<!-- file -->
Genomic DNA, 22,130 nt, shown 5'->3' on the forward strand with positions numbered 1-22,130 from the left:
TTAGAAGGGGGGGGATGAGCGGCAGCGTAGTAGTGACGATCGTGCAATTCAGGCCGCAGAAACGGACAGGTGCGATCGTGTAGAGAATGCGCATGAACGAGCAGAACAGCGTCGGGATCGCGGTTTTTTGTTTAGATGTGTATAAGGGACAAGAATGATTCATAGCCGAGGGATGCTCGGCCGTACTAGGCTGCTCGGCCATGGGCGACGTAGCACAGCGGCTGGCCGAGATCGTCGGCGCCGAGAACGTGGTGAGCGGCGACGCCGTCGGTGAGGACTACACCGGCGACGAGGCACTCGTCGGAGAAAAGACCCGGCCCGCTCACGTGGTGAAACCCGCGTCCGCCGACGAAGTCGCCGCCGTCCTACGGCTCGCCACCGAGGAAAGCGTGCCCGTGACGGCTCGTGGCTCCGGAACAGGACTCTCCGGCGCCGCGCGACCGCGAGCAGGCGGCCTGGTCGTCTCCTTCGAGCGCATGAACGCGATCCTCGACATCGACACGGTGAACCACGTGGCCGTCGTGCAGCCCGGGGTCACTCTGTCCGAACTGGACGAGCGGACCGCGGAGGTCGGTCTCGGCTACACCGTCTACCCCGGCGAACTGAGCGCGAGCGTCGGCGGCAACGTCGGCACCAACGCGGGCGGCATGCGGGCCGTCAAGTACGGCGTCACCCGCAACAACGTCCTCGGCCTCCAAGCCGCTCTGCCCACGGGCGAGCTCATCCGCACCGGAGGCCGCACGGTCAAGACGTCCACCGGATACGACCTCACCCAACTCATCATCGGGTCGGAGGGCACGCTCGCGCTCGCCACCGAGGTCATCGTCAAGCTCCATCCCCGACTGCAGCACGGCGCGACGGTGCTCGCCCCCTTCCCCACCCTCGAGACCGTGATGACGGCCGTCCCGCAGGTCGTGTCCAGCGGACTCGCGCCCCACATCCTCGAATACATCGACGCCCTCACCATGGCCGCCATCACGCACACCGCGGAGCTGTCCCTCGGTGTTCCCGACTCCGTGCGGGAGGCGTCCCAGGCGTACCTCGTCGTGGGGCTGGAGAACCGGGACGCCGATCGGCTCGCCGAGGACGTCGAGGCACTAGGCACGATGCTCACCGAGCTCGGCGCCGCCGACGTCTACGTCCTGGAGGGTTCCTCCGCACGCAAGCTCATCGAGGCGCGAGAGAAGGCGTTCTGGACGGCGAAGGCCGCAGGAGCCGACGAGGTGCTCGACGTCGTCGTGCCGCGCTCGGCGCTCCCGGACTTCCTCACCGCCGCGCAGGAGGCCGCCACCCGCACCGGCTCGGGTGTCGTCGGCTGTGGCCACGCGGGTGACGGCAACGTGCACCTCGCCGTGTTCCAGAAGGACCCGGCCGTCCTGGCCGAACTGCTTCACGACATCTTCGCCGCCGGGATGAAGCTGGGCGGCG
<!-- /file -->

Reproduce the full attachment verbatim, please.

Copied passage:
Genomic DNA, 22,130 nt, shown 5'->3' on the forward strand with positions numbered 1-22,130 from the left:
TTAGAAGGGGGGGGATGAGCGGCAGCGTAGTAGTGACGATCGTGCAATTCAGGCCGCAGAAACGGACAGGTGCGATCGTGTAGAGAATGCGCATGAACGAGCAGAACAGCGTCGGGATCGCGGTTTTTTGTTTAGATGTGTATAAGGGACAAGAATGATTCATAGCCGAGGGATGCTCGGCCGTACTAGGCTGCTCGGCCATGGGCGACGTAGCACAGCGGCTGGCCGAGATCGTCGGCGCCGAGAACGTGGTGAGCGGCGACGCCGTCGGTGAGGACTACACCGGCGACGAGGCACTCGTCGGAGAAAAGACCCGGCCCGCTCACGTGGTGAAACCCGCGTCCGCCGACGAAGTCGCCGCCGTCCTACGGCTCGCCACCGAGGAAAGCGTGCCCGTGACGGCTCGTGGCTCCGGAACAGGACTCTCCGGCGCCGCGCGACCGCGAGCAGGCGGCCTGGTCGTCTCCTTCGAGCGCATGAACGCGATCCTCGACATCGACACGGTGAACCACGTGGCCGTCGTGCAGCCCGGGGTCACTCTGTCCGAACTGGACGAGCGGACCGCGGAGGTCGGTCTCGGCTACACCGTCTACCCCGGCGAACTGAGCGCGAGCGTCGGCGGCAACGTCGGCACCAACGCGGGCGGCATGCGGGCCGTCAAGTACGGCGTCACCCGCAACAACGTCCTCGGCCTCCAAGCCGCTCTGCCCACGGGCGAGCTCATCCGCACCGGAGGCCGCACGGTCAAGACGTCCACCGGATACGACCTCACCCAACTCATCATCGGGTCGGAGGGCACGCTCGCGCTCGCCACCGAGGTCATCGTCAAGCTCCATCCCCGACTGCAGCACGGCGCGACGGTGCTCGCCCCCTTCCCCACCCTCGAGACCGTGATGACGGCCGTCCCGCAGGTCGTGTCCAGCGGACTCGCGCCCCACATCCTCGAATACATCGACGCCCTCACCATGGCCGCCATCACGCACACCGCGGAGCTGTCCCTCGGTGTTCCCGACTCCGTGCGGGAGGCGTCCCAGGCGTACCTCGTCGTGGGGCTGGAGAACCGGGACGCCGATCGGCTCGCCGAGGACGTCGAGGCACTAGGCACGATGCTCACCGAGCTCGGCGCCGCCGACGTCTACGTCCTGGAGGGTTCCTCCGCACGCAAGCTCATCGAGGCGCGAGAGAAGGCGTTCTGGACGGCGAAGGCCGCAGGAGCCGACGAGGTGCTCGACGTCGTCGTGCCGCGCTCGGCGCTCCCGGACTTCCTCACCGCCGCGCAGGAGGCCGCCACCCGCACCGGCTCGGGTGTCGTCGGCTGTGGCCACGCGGGTGACGGCAACGTGCACCTCGCCGTGTTCCAGAAGGACCCGGCCGTCCTGGCCGAACTGCTTCACGACATCTTCGCCGCCGGGATGAAGCTGGGCGGCG